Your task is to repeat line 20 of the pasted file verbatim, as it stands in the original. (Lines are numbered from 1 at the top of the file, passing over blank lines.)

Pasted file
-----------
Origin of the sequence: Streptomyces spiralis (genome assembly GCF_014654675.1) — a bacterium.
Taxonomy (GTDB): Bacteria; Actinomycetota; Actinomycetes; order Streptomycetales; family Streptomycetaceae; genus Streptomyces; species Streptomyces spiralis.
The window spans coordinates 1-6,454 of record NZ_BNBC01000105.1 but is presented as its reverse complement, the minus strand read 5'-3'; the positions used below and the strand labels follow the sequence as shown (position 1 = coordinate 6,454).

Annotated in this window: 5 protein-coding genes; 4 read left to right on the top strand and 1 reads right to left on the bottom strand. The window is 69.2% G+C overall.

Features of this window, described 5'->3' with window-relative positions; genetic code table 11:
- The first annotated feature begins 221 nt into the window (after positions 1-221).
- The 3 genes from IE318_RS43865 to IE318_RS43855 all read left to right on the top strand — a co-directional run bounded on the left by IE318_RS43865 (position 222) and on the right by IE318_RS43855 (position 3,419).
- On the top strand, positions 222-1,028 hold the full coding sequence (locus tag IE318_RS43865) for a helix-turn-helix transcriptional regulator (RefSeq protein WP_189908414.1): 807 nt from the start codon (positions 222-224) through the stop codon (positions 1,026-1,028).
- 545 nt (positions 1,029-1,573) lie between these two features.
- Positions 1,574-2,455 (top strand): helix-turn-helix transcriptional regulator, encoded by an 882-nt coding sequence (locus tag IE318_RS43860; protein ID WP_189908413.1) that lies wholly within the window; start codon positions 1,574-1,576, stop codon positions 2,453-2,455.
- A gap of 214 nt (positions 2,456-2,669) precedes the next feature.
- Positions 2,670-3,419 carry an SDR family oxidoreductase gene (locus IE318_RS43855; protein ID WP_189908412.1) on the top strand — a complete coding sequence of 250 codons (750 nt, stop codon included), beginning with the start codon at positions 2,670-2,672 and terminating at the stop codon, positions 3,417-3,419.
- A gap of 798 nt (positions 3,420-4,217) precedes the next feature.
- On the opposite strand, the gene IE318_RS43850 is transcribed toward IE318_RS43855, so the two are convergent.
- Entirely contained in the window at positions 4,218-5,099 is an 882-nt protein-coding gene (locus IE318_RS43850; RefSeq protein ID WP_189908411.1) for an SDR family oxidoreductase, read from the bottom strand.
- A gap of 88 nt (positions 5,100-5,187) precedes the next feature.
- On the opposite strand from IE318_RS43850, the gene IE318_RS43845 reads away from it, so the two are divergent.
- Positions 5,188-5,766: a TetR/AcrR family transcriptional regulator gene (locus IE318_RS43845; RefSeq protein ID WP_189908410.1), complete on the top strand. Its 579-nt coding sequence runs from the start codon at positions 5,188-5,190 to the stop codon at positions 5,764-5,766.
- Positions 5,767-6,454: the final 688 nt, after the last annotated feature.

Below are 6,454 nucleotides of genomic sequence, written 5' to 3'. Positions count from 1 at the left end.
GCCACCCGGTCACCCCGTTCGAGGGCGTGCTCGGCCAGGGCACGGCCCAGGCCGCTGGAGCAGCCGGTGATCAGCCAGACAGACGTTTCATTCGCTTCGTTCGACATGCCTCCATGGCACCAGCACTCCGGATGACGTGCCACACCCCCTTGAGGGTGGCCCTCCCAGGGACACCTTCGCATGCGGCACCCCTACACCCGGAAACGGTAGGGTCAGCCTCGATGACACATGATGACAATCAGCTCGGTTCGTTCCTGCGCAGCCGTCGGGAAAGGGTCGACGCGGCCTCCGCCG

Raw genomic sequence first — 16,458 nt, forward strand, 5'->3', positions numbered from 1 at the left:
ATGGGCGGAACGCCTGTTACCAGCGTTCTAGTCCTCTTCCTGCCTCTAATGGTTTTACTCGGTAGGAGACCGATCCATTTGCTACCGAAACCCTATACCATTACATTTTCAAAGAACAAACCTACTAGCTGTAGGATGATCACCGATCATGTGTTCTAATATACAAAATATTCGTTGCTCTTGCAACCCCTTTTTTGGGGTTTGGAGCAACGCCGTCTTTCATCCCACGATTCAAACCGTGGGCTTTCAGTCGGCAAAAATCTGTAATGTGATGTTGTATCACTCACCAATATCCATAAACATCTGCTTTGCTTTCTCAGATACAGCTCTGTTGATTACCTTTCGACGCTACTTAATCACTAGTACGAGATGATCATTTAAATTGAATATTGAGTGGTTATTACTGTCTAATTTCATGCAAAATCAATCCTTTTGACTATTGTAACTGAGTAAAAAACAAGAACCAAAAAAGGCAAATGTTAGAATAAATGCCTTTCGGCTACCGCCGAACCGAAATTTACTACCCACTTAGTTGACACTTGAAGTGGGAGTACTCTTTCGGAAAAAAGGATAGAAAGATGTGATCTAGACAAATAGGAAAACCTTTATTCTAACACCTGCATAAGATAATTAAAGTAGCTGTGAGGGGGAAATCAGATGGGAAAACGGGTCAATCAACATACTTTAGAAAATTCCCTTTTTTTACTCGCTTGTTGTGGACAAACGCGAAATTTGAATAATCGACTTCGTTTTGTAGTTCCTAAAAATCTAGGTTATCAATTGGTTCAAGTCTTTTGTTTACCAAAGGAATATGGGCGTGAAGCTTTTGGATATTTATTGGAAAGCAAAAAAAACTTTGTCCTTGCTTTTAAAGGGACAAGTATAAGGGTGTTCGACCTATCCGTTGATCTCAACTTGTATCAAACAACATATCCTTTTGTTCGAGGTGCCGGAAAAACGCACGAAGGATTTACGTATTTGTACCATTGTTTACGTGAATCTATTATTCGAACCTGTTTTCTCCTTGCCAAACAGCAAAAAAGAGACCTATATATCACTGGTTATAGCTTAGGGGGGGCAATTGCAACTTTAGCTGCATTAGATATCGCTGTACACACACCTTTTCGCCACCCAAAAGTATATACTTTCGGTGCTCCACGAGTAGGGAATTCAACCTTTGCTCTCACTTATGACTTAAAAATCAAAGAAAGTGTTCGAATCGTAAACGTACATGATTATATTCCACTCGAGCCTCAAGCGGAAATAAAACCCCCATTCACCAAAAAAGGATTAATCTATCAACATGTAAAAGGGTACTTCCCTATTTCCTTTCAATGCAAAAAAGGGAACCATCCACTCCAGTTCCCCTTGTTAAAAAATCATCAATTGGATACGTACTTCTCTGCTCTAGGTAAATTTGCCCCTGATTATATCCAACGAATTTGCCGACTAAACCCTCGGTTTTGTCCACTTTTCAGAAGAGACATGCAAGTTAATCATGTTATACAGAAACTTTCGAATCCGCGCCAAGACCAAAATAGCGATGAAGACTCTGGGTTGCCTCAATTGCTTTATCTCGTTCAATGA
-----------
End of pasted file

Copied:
Below are 6,454 nucleotides of genomic sequence, written 5' to 3'. Positions count from 1 at the left end.